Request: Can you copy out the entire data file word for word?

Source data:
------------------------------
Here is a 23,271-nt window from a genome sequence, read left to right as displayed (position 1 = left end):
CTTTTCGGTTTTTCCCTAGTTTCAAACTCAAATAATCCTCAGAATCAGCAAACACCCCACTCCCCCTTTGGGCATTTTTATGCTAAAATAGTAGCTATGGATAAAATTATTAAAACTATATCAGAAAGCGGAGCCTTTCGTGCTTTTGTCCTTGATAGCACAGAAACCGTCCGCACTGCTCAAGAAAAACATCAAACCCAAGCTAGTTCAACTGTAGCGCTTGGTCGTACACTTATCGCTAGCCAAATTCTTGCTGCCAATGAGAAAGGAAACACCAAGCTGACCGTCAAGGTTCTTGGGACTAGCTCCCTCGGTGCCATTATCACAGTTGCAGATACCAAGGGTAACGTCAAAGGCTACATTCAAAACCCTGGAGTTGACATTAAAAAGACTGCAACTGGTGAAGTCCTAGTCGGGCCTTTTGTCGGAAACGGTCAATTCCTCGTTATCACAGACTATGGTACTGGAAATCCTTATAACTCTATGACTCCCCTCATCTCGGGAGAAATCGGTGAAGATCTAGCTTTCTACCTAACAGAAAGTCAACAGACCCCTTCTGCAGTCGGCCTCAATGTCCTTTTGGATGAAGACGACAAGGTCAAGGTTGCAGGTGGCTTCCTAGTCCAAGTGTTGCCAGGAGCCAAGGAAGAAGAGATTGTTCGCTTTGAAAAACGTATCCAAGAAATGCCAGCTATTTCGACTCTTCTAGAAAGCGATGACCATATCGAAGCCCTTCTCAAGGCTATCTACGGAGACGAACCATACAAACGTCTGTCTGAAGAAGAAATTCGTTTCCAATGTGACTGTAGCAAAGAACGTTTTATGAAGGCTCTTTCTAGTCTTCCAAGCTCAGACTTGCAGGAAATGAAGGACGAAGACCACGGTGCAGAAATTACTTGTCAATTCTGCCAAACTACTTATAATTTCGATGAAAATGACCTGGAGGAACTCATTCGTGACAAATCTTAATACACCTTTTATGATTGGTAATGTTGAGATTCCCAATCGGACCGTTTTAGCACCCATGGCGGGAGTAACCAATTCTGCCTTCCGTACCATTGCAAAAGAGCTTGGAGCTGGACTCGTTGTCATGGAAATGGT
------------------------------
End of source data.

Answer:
Here is a 23,271-nt window from a genome sequence, read left to right as displayed (position 1 = left end):
CTTTTCGGTTTTTCCCTAGTTTCAAACTCAAATAATCCTCAGAATCAGCAAACACCCCACTCCCCCTTTGGGCATTTTTATGCTAAAATAGTAGCTATGGATAAAATTATTAAAACTATATCAGAAAGCGGAGCCTTTCGTGCTTTTGTCCTTGATAGCACAGAAACCGTCCGCACTGCTCAAGAAAAACATCAAACCCAAGCTAGTTCAACTGTAGCGCTTGGTCGTACACTTATCGCTAGCCAAATTCTTGCTGCCAATGAGAAAGGAAACACCAAGCTGACCGTCAAGGTTCTTGGGACTAGCTCCCTCGGTGCCATTATCACAGTTGCAGATACCAAGGGTAACGTCAAAGGCTACATTCAAAACCCTGGAGTTGACATTAAAAAGACTGCAACTGGTGAAGTCCTAGTCGGGCCTTTTGTCGGAAACGGTCAATTCCTCGTTATCACAGACTATGGTACTGGAAATCCTTATAACTCTATGACTCCCCTCATCTCGGGAGAAATCGGTGAAGATCTAGCTTTCTACCTAACAGAAAGTCAACAGACCCCTTCTGCAGTCGGCCTCAATGTCCTTTTGGATGAAGACGACAAGGTCAAGGTTGCAGGTGGCTTCCTAGTCCAAGTGTTGCCAGGAGCCAAGGAAGAAGAGATTGTTCGCTTTGAAAAACGTATCCAAGAAATGCCAGCTATTTCGACTCTTCTAGAAAGCGATGACCATATCGAAGCCCTTCTCAAGGCTATCTACGGAGACGAACCATACAAACGTCTGTCTGAAGAAGAAATTCGTTTCCAATGTGACTGTAGCAAAGAACGTTTTATGAAGGCTCTTTCTAGTCTTCCAAGCTCAGACTTGCAGGAAATGAAGGACGAAGACCACGGTGCAGAAATTACTTGTCAATTCTGCCAAACTACTTATAATTTCGATGAAAATGACCTGGAGGAACTCATTCGTGACAAATCTTAATACACCTTTTATGATTGGTAATGTTGAGATTCCCAATCGGACCGTTTTAGCACCCATGGCGGGAGTAACCAATTCTGCCTTCCGTACCATTGCAAAAGAGCTTGGAGCTGGACTCGTTGTCATGGAAATGGT